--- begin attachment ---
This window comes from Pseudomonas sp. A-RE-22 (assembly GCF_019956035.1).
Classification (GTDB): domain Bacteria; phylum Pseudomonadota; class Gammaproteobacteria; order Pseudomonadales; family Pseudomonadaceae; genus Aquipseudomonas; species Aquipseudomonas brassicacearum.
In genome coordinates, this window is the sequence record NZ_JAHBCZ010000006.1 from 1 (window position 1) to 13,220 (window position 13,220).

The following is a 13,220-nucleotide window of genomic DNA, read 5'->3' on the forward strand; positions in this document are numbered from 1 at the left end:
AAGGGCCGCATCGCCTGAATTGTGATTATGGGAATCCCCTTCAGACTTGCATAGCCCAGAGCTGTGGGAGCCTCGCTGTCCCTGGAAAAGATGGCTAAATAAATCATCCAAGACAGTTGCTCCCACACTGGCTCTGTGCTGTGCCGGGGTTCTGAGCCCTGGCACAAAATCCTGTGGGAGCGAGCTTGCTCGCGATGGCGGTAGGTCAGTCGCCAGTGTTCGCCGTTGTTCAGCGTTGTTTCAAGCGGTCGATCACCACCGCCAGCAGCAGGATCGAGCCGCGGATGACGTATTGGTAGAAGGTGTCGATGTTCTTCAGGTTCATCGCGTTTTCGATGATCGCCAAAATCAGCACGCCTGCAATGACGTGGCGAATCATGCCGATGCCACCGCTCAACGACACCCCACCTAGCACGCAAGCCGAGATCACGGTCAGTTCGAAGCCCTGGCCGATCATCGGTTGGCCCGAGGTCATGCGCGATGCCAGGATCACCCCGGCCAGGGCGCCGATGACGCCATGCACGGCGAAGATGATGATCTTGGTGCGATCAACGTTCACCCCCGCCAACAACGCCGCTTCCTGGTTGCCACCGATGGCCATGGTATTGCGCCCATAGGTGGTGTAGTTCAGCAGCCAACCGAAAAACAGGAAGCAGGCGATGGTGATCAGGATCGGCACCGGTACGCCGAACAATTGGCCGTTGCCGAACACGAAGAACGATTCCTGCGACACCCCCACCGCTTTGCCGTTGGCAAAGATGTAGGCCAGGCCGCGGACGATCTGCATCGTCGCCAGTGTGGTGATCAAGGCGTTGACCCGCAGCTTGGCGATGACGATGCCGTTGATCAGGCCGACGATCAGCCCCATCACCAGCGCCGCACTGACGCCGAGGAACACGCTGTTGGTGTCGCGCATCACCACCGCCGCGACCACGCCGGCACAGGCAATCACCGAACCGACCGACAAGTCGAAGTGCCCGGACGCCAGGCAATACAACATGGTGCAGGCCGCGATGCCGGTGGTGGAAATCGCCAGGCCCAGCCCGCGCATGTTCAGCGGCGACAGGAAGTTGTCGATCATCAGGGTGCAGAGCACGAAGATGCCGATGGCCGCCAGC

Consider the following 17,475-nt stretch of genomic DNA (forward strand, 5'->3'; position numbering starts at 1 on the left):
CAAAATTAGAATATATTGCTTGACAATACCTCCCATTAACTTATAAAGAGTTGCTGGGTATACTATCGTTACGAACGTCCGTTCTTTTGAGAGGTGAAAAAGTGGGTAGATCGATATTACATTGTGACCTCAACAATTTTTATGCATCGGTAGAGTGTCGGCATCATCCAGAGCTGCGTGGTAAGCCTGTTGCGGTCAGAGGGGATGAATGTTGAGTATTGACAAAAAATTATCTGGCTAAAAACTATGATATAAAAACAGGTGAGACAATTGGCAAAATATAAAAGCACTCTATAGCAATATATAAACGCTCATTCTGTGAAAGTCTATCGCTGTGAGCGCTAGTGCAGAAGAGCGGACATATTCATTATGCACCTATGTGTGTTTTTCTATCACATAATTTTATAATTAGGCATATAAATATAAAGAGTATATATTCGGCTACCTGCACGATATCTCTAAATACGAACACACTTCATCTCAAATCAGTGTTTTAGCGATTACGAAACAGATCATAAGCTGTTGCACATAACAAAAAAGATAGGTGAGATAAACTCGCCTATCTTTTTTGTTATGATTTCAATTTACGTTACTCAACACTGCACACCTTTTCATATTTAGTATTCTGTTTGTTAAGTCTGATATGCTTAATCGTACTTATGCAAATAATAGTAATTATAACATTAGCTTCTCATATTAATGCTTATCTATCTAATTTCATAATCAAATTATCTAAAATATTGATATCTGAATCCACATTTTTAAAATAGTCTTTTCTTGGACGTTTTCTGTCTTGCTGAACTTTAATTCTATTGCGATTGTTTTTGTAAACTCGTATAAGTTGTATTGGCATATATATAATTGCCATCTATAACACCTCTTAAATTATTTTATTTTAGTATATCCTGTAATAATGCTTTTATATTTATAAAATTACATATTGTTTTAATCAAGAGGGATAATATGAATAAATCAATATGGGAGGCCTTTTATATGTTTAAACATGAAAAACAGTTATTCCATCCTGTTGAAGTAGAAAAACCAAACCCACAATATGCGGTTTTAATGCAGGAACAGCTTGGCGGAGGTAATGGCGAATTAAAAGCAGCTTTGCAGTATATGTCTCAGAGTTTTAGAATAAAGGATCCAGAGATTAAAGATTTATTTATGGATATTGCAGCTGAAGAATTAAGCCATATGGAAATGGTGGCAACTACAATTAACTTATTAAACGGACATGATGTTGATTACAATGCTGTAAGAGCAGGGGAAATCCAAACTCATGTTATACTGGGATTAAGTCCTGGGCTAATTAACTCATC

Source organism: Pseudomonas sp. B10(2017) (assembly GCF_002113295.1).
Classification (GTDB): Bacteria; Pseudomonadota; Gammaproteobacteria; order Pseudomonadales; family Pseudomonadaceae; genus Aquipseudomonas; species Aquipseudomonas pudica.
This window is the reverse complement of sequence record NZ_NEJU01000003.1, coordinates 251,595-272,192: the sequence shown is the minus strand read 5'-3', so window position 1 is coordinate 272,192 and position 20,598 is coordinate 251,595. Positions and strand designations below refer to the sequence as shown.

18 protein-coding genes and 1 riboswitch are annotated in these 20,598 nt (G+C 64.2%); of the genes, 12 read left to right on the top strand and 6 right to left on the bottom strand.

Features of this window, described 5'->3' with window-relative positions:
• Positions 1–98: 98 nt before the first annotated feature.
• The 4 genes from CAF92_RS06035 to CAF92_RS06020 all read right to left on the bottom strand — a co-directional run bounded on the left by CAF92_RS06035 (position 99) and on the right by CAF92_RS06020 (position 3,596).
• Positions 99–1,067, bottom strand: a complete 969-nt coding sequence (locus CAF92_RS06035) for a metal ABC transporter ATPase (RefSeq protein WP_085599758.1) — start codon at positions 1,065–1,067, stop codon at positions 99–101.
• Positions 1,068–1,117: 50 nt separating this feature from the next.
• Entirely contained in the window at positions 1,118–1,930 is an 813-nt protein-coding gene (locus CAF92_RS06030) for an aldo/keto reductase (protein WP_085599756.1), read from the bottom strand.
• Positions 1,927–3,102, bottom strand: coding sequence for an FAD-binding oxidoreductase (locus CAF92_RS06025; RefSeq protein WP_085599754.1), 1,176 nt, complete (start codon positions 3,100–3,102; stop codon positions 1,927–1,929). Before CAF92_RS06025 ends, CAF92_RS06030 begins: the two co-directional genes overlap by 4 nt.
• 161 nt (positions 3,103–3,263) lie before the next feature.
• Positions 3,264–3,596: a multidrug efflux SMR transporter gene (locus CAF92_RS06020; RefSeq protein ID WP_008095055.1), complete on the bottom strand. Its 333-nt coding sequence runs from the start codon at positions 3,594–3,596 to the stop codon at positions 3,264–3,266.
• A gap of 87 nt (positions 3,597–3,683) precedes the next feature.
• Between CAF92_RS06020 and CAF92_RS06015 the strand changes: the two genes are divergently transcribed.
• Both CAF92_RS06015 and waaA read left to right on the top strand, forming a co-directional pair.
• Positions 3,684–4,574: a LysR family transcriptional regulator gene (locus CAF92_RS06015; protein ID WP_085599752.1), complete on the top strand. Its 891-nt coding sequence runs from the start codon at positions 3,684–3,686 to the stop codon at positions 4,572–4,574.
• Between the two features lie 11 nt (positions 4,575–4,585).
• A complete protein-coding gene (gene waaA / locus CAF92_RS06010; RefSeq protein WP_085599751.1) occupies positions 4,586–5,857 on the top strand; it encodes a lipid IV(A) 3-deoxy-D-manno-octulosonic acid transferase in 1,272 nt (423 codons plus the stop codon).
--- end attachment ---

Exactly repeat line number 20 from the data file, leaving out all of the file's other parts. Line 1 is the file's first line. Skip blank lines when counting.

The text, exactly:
• Positions 3,264–3,596: a multidrug efflux SMR transporter gene (locus CAF92_RS06020; RefSeq protein ID WP_008095055.1), complete on the bottom strand. Its 333-nt coding sequence runs from the start codon at positions 3,594–3,596 to the stop codon at positions 3,264–3,266.